Social protest surged in Japan during the final years of the First World War and in its immediate aftermath, including labor strikes, union organizing, and riots. These actions drew on older traditions of protest and older concepts of moral economy. They were also shaped by new ideas and practices – results of Japanese engagement with global trends since the late 19th century. In this context, the war and its conclusion had significant impact, both direct and indirect, on social protest and the responses to it. Intellectuals debated the character and meaning of these upheavals, and their relation to democracy and to the political order, while many politicians and elite bureaucrats shifted to a more accommodative approach to social and political challenges.
Emerging Traditions and Practices of Protest, and State Responses↑
In Japan as elsewhere, rich traditions of social protest pre-dated the advent of industrial capitalism. The most important actions in early modern Japan (the Tokugawa period, 1600–1868) were peasant protests, ranging from petitions and peaceful appeals, to violent actions such as the smashing of a rice merchant’s home and the distribution of his rice at a “fair price” set by the rioters. The nationwide “rice riots” of 1919 drew on these traditions, but were also informed by new developments of the modern era.
Industrial workers, whose protests soared in numbers in the last years of World War I, had also been building a modest new tradition of strikes and union organizing for some decades. By the eve of the war, heavy industrial laborers in shipyards, arsenals, steel works, and mines had learned to coordinate activities and carry out disputes effectively. They drew upon ideas and tactics with recognizably pre-modern antecedents. In the actions of workers at the Uraga Dock Company around the time of the Russo-Japanese War (1905), according to a newspaper reporter, a “time honored sense of obligation (giri)” drew workers together in their occasional protests. The term giri represented a critical social value with roots in the past. Tactics included petitioning and the selection of representatives, and the use of a petition signed by all those in a workshop called to mind the custom of the village petition, often a prelude to a peasant protest in Tokugawa times.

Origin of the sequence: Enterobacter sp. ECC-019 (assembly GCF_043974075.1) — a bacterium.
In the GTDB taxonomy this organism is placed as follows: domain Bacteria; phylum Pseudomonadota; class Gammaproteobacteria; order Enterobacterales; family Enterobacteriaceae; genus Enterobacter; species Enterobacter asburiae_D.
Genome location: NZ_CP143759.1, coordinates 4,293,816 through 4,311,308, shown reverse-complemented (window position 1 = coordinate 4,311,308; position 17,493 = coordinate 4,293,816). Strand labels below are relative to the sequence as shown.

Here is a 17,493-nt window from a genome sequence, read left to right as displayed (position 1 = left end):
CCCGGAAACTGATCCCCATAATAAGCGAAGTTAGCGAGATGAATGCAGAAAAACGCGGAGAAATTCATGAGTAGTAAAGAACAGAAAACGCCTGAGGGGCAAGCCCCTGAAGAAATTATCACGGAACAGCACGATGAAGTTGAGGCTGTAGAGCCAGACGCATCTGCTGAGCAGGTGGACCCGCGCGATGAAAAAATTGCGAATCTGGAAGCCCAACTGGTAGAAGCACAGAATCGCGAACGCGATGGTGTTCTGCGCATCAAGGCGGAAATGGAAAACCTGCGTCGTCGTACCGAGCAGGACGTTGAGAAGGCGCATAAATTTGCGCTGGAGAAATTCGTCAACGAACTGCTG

New elements included leadership or support by men who in some cases had studied organizing strategies in Europe or the United States, and in some cases, such as that of Katayama Sen (1859–1933) and Takano Fusatarō (1869–1904) had spent time abroad. The first sustained union organizing emerged just before the Great War, led by Suzuki Bunji (1885–1946), a university graduate and Christian social reformer. He modeled his organization on British institutions of worker self-help called Friendly Societies. Named the Yūaikai (literally, Friendship Association), Suzuki’s organization grew from a group of thirteen men meeting in a Tokyo church basement in late 1912 to a union of 20,000 by 1917 with branches in factories and mines nationwide. From 1913 women were accepted as “auxiliary” members. They were offered full membership 1917, when they numbered 1,500. Through 1917 the group disavowed striking as a tactic, promoted self-help and self-improvement, and peacefully sought the cooperation of owners and managers to improve working conditions.
Impacts of the War, Direct and Indirect↑
In contrast to the utter disaster it brought to Europe, World War I offered opportunities to Japan. It cut European traders off from Asian customers, giving a huge boost to Japan’s newly industrializing economy. Between 1914 and 1918, Japan’s industrial output rose from 1.4 billion to 6.8 billion yen. Exports surged; overseas sales of Japanese cotton cloth rose 185 percent during these years. Industrial employment ballooned from 850,000 to 1.5 million. Major corporations recorded their highest profits ever. With laborers in scarce supply, wages rose sharply. Unfortunately for workers and consumers, prices rose even faster. Japan experienced its worst inflationary surge in modern times. Between 1914 and 1920, the retail price of rice increased 174 percent, while wholesale prices overall rose almost 150 percent. The economic ground for social protest was fertile.